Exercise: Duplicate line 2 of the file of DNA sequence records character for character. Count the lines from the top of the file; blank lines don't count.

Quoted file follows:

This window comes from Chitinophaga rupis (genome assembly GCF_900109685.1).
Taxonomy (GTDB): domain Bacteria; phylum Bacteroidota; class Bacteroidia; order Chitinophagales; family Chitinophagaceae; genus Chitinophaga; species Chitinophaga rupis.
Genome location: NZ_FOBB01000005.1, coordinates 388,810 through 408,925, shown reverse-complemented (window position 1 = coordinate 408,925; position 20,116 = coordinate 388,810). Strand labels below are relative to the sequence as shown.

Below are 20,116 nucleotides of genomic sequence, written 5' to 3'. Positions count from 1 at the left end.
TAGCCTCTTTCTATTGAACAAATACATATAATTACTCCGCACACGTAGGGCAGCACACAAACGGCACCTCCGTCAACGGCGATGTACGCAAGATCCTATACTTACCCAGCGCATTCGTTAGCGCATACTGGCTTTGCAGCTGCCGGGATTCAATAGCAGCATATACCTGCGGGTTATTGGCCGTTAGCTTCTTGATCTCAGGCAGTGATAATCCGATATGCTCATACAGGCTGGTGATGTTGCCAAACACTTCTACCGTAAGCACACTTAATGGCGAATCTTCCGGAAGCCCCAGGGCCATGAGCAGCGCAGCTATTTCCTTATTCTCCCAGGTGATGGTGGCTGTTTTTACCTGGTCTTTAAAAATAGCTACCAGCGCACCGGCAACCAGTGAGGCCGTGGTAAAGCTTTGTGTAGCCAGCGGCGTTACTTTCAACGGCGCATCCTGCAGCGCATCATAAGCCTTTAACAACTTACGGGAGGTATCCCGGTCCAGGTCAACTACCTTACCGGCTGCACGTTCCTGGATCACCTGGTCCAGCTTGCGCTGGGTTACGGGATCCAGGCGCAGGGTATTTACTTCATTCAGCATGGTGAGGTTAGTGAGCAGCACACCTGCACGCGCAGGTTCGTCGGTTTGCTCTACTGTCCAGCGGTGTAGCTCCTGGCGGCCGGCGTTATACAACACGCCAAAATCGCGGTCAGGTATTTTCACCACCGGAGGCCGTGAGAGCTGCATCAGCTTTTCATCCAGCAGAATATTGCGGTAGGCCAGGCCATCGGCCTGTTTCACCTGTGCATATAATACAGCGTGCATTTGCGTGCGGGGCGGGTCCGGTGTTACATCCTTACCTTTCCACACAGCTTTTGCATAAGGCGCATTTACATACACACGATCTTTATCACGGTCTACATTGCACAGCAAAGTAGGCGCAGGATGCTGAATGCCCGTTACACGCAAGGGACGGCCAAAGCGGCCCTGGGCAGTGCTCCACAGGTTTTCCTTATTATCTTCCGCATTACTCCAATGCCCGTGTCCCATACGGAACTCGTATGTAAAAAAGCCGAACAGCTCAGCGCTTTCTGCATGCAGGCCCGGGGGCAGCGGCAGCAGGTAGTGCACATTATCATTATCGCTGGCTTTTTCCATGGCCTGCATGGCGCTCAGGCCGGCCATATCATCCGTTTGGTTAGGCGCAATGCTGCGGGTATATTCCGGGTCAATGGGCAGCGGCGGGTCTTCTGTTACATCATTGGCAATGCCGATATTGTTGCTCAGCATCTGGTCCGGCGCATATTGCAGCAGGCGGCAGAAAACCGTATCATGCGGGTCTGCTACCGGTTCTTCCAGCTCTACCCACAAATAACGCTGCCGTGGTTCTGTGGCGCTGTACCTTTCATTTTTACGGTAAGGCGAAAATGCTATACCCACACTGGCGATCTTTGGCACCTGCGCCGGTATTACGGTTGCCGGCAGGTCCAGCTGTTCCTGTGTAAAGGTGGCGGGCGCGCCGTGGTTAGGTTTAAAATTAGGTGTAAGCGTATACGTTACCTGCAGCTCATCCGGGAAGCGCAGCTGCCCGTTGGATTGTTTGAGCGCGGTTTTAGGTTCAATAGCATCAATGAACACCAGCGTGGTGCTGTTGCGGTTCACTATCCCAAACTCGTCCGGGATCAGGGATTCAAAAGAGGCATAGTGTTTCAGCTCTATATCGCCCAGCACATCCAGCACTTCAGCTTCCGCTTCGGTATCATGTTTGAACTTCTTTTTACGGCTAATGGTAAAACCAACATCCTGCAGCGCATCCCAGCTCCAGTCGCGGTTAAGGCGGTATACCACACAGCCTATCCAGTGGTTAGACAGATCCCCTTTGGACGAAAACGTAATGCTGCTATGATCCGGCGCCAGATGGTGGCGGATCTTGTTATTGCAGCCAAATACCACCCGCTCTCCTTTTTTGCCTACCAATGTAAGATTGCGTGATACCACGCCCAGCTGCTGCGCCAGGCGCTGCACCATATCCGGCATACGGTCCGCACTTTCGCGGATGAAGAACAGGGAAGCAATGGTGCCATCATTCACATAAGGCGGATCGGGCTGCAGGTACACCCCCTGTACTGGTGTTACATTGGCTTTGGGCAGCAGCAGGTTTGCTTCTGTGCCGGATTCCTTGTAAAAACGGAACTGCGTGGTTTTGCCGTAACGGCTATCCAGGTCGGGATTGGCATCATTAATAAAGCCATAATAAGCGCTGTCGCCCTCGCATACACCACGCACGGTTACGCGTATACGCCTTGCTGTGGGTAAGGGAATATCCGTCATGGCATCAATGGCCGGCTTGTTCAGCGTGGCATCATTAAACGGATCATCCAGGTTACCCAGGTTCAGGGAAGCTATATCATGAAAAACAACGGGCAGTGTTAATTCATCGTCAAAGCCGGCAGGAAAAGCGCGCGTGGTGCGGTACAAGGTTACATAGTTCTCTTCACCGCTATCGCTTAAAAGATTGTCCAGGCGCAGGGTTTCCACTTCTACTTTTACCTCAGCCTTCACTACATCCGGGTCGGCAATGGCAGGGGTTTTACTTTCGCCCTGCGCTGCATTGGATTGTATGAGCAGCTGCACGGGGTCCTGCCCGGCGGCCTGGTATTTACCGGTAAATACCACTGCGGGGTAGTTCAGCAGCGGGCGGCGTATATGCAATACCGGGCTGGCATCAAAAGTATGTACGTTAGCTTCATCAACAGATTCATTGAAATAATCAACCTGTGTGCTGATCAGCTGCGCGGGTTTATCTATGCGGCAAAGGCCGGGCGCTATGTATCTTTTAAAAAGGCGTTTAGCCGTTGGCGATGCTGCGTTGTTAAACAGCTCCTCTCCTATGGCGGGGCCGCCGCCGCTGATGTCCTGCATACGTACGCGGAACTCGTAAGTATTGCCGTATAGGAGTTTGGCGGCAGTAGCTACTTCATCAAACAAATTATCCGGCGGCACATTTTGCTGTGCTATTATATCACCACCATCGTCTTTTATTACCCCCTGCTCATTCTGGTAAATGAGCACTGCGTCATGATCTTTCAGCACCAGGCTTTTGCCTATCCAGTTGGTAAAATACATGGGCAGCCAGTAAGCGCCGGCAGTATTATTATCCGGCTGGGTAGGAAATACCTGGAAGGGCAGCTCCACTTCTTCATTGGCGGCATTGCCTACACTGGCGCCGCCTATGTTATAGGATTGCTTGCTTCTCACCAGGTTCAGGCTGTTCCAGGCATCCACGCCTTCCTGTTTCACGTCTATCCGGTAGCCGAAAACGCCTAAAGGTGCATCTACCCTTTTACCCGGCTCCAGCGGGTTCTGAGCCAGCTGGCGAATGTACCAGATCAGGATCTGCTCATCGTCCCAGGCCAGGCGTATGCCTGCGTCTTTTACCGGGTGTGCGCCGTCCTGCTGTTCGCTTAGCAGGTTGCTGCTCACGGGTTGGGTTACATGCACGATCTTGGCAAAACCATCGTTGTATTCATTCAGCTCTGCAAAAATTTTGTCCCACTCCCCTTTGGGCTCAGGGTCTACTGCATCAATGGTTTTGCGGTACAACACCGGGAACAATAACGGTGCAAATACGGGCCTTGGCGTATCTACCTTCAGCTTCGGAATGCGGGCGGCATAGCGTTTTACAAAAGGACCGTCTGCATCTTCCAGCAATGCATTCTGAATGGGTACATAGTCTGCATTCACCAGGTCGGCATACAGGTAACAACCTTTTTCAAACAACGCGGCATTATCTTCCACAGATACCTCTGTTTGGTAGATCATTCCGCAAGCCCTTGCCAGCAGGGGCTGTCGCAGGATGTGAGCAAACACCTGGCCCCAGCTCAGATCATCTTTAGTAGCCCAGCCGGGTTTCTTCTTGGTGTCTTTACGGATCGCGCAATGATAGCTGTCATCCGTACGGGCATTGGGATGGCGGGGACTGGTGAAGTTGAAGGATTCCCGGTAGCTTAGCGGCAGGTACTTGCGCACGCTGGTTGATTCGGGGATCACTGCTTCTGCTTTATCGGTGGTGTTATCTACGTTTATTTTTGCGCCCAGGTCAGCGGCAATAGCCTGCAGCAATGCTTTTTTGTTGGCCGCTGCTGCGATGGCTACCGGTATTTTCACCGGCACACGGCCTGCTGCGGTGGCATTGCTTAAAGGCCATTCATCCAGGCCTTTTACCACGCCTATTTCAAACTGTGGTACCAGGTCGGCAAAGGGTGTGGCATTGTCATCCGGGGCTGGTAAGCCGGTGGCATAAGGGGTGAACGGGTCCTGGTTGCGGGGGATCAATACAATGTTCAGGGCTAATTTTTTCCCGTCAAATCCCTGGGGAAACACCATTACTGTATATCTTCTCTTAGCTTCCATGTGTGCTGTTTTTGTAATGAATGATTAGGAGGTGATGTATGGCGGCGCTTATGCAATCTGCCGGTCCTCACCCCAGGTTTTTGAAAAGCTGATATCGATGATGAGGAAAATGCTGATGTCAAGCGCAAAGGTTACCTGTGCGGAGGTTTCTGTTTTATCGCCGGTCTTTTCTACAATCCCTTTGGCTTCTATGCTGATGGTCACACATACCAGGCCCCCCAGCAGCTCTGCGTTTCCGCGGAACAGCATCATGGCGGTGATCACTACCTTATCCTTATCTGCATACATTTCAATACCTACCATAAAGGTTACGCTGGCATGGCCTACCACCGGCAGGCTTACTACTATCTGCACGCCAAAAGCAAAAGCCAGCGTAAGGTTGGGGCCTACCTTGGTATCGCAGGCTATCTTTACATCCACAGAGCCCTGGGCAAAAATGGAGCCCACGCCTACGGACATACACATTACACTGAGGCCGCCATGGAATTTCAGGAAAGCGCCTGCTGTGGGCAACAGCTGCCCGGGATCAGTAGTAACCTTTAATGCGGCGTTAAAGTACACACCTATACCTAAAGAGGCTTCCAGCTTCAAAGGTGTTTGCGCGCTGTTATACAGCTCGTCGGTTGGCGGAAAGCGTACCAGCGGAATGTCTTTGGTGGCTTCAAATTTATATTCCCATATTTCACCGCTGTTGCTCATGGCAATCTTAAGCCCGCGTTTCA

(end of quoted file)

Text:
Taxonomy (GTDB): domain Bacteria; phylum Bacteroidota; class Bacteroidia; order Chitinophagales; family Chitinophagaceae; genus Chitinophaga; species Chitinophaga rupis.